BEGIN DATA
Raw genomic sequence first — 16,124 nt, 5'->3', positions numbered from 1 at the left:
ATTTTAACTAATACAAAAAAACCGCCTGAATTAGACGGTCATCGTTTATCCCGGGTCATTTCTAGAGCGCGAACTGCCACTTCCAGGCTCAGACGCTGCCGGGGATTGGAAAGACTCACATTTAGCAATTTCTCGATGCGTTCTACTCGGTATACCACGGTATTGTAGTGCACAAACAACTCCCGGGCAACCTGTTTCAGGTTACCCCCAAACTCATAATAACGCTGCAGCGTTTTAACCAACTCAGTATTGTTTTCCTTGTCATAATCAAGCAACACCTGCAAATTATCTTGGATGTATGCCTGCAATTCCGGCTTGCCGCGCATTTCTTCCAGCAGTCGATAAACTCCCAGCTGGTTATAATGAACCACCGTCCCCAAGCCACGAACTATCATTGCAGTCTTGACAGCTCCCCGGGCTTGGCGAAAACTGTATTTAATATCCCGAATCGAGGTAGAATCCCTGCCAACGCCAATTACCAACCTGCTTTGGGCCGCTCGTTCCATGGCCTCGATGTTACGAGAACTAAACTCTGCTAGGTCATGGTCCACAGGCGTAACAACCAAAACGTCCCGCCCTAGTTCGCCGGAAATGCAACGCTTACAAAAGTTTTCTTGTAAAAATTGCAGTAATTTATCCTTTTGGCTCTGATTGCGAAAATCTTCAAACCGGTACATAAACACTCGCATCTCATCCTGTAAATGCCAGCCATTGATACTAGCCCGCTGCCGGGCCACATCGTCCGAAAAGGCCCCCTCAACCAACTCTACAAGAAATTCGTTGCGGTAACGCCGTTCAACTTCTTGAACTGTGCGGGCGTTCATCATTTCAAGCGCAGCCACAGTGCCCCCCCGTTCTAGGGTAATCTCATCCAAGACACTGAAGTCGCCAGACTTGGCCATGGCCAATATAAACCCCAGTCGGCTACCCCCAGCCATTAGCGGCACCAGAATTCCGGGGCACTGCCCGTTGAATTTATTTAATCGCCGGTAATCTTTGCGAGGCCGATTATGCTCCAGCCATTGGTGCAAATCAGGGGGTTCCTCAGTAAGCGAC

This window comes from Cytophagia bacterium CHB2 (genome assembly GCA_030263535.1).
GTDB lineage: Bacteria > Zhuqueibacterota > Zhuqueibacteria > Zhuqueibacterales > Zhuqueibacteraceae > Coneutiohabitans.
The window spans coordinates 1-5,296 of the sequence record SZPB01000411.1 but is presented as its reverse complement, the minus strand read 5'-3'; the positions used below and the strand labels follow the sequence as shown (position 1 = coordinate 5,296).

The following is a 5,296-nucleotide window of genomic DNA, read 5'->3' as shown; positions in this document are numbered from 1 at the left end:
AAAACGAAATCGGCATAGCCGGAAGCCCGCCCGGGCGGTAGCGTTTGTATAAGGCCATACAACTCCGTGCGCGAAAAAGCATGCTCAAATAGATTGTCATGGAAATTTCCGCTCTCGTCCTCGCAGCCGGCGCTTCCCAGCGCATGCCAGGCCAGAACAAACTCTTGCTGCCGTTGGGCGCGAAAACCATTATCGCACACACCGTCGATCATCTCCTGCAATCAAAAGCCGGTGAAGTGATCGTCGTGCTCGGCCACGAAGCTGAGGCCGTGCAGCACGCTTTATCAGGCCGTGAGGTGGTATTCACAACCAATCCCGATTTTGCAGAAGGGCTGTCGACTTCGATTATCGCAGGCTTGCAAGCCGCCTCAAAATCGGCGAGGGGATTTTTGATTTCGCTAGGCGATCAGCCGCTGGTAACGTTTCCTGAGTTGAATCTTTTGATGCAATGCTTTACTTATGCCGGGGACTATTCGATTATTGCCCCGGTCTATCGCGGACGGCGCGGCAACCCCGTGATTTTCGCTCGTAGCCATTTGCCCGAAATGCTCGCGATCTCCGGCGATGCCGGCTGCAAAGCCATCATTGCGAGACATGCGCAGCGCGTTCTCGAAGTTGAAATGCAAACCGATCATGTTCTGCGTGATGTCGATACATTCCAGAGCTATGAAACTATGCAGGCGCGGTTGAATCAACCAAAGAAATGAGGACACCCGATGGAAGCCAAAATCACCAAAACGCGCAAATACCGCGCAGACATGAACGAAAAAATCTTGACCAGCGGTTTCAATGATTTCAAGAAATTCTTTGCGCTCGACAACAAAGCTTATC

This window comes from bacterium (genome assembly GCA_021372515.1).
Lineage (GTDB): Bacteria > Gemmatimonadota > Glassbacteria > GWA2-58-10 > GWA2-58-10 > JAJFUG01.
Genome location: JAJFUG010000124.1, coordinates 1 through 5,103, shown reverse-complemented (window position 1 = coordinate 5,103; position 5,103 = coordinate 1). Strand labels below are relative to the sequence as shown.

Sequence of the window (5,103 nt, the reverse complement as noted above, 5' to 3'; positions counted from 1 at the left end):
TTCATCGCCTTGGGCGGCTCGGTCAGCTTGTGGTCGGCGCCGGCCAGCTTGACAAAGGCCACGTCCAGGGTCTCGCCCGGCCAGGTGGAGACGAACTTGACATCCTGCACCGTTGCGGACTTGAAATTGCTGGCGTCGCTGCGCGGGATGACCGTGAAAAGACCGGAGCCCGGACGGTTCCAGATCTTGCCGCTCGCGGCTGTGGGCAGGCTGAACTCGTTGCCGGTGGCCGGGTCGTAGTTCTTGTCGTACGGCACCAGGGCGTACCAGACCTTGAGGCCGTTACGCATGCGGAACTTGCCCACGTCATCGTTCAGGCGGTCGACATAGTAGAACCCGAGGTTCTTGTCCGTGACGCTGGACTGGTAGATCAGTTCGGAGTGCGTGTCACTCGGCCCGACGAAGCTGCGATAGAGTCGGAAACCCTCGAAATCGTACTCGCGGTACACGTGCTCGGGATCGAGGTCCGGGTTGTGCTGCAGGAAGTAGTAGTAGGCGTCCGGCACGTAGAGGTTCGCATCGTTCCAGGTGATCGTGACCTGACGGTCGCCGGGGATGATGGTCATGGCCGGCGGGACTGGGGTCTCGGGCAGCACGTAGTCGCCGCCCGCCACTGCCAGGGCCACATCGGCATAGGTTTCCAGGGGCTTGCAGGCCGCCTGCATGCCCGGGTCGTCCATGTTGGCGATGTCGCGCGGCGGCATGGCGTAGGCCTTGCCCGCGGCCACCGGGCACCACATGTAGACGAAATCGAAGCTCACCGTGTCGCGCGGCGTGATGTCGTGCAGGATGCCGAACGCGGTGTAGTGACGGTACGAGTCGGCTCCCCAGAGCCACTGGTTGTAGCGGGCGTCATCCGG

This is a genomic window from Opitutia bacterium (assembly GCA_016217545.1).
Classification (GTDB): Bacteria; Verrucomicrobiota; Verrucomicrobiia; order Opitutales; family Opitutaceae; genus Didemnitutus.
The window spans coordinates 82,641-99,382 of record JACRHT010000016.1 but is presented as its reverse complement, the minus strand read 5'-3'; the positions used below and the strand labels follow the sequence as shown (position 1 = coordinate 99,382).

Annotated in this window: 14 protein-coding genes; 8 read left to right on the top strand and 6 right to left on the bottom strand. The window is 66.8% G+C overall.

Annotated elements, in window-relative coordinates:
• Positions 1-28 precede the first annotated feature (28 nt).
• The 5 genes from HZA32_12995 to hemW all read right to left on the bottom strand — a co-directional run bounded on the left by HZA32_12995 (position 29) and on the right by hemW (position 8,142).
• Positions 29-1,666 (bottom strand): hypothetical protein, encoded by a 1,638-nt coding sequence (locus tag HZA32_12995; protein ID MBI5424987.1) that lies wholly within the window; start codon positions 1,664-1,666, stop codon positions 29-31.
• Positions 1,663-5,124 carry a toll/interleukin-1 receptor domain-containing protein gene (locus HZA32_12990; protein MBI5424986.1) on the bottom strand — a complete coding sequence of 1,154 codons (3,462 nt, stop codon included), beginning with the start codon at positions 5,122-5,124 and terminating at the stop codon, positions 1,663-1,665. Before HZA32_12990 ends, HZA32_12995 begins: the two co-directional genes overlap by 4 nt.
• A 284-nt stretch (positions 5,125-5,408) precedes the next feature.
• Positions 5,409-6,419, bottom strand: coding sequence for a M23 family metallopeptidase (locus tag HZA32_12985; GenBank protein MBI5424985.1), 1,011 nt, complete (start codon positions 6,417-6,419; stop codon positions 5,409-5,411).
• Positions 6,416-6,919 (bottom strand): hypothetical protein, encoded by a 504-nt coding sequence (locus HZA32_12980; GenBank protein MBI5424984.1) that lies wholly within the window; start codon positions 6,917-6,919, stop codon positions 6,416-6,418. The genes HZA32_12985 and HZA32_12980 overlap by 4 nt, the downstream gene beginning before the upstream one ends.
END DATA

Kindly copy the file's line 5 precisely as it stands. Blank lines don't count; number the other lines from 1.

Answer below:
The window spans coordinates 1-5,296 of the sequence record SZPB01000411.1 but is presented as its reverse complement, the minus strand read 5'-3'; the positions used below and the strand labels follow the sequence as shown (position 1 = coordinate 5,296).